The transition from Ethereum to POS (Proof of Rights and Interests)-the merger-is now in sight: the development network is being established, the specifications are being finalized, and the community publicity is already in full swing. The purpose of the merger is to minimize the impact on the operation of Ethereum’s end users, smart contracts and DApps, that is to say, there are some small changes worth highlighting. Before we dive into them, here are a few links to provide background on the overall merger architecture.
- Evolution of the roadmap
- Merged customer structure
The rest of this article will assume that the reader is familiar with the above content. For those who want to know more about it, the full specifications of The Merge can be found here.
- Executive layer
- Consensus layer
- API engine
After the merger, the POW (Proof of Work) block will no longer exist in the network, and the content of the previous POW chain will become part of the block created on the Beacon Chain. Then you can think that the Beacon chain has become the (proof of stake) consensus layer of the Ethereum POS chain, replacing the previous proof of work consensus layer. The beacon chain block will contain ExecutionPayloads, which is the equivalent of the block on the current proof-of-work chain after the merger.
The picture below shows this relationship.
For end users and program developers, these ExecutionPayloads are where they interact with Ethereum. Transactions at this level will still be processed by the execution level clients (Besu, Erigon, Geth, Nethermind, etc.). Fortunately, due to the stability of the execution layer, the merger brings only minimal destructiveness.
Mining and Ommer block farm
After the merger, several fields previously contained in the proof of work block header become unusable because they have nothing to do with POS (Proof of Stake). In order to minimize interference with tools and infrastructure, these fields are set to 0, or their data structure equivalents, rather than completely deleted from the data structure. Please refer to EIP-3675 for details about the modification of the block field.
Since POS (Proof of Rights) does not naturally generate omers (also known as uncle blocks) like POW (Proof of Work), these lists (omers) in each block will be empty, and the hash value of this list (omersHash) ) Will become the RLP-encoded hash value of an empty list. Similarly, since difficulty and nonce are characteristics of POW (Proof of Work), they will all be set to 0 considering their byte size value.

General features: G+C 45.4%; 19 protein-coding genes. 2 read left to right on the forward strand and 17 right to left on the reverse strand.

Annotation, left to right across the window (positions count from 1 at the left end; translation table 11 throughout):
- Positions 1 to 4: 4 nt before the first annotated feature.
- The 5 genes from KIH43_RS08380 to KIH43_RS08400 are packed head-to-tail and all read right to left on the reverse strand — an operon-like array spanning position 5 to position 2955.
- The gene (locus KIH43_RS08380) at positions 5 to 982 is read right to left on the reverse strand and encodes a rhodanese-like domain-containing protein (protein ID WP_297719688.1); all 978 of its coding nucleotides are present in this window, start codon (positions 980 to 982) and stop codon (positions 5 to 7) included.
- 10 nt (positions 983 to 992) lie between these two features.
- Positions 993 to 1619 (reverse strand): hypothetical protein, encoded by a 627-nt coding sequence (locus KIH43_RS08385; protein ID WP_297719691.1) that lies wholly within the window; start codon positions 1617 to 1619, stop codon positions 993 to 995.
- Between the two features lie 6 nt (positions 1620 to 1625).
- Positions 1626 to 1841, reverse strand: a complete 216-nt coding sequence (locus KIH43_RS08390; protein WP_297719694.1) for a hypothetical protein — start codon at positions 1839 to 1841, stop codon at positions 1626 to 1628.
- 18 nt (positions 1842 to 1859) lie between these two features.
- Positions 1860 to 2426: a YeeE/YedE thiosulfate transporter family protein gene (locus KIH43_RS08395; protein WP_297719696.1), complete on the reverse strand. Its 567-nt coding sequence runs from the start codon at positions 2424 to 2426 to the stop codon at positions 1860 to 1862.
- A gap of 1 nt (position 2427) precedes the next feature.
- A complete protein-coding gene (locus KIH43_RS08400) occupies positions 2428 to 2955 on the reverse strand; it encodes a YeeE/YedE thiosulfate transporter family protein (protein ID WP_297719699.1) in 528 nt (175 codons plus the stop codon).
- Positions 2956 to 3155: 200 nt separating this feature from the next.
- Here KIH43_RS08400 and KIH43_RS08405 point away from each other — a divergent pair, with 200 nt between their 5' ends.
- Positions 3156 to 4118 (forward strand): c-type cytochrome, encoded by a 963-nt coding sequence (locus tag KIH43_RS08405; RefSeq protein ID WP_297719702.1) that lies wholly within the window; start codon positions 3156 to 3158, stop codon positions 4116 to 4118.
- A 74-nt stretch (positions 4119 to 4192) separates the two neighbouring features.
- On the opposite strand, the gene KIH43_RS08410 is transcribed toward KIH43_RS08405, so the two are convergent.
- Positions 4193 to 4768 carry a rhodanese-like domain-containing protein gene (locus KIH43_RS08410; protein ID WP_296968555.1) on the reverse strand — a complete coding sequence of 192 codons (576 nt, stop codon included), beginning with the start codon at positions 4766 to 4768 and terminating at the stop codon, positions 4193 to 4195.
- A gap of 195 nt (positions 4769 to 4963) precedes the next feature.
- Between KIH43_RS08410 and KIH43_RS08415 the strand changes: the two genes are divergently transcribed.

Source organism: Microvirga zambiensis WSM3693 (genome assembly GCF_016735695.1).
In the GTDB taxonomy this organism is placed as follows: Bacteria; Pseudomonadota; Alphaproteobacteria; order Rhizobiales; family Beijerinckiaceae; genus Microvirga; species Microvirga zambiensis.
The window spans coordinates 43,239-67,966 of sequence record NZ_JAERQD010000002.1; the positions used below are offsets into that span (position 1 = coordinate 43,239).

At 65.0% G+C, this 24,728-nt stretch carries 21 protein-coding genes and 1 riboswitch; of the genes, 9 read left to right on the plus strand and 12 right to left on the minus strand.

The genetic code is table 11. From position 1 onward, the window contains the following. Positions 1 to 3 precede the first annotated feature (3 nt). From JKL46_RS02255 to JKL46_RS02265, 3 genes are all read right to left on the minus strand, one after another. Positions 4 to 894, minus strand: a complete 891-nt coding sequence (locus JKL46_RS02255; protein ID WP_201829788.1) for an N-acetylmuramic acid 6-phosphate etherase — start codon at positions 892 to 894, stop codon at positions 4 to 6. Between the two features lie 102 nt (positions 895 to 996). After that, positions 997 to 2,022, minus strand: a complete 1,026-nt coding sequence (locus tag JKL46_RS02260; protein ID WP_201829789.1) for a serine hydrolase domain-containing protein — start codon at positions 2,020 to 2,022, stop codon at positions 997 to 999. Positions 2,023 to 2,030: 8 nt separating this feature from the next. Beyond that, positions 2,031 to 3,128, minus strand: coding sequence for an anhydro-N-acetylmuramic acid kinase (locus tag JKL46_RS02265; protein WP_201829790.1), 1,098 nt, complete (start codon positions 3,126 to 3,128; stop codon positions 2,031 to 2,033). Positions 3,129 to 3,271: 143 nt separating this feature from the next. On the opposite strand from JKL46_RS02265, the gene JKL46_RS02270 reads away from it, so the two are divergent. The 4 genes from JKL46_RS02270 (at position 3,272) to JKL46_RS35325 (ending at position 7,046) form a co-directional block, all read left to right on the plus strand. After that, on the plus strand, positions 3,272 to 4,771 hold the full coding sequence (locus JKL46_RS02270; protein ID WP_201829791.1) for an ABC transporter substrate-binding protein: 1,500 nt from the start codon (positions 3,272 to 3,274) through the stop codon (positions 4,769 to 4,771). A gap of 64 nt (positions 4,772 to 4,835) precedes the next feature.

mixHash, another field related to mining, will not be set to 0, but will contain the RANDAO value of the beacon chain.
For more details on this, please see the following chapters.
BLOCKHASH and DIFFICULTY opcode changes
After the merger, the BLOCKHASH opcode can still be used, but since it can no longer be forged through the proof-of-work hash calculation process, the pseudo-randomness provided by the opcode will be greatly reduced.
Related to this, the DIFFICULTY opcode (0x44) will be upgraded and renamed RANDOM. After merging, it will return the random beacon output provided by the beacon chain. Therefore, this opcode will become a more powerful (albeit still biased) source of randomness for program developers than BLOCKHASH.
The value exposed by RANDOM will be stored in ExecutionPayload, where mixHash is a value related to the proof-of-work calculation. The mixHash field of the payload will also be renamed to random.
Below is an explanation of how the DIFFICULTY and RANDOM opcodes work before and after the merge.
Before merging, we see that the 0x44 opcode returns the difficulty field in the block header. After the merger, the opcode was renamed RANDOM, pointing to the block header field that previously contained mixHash, and now stores the random value from the state of the beacon chain.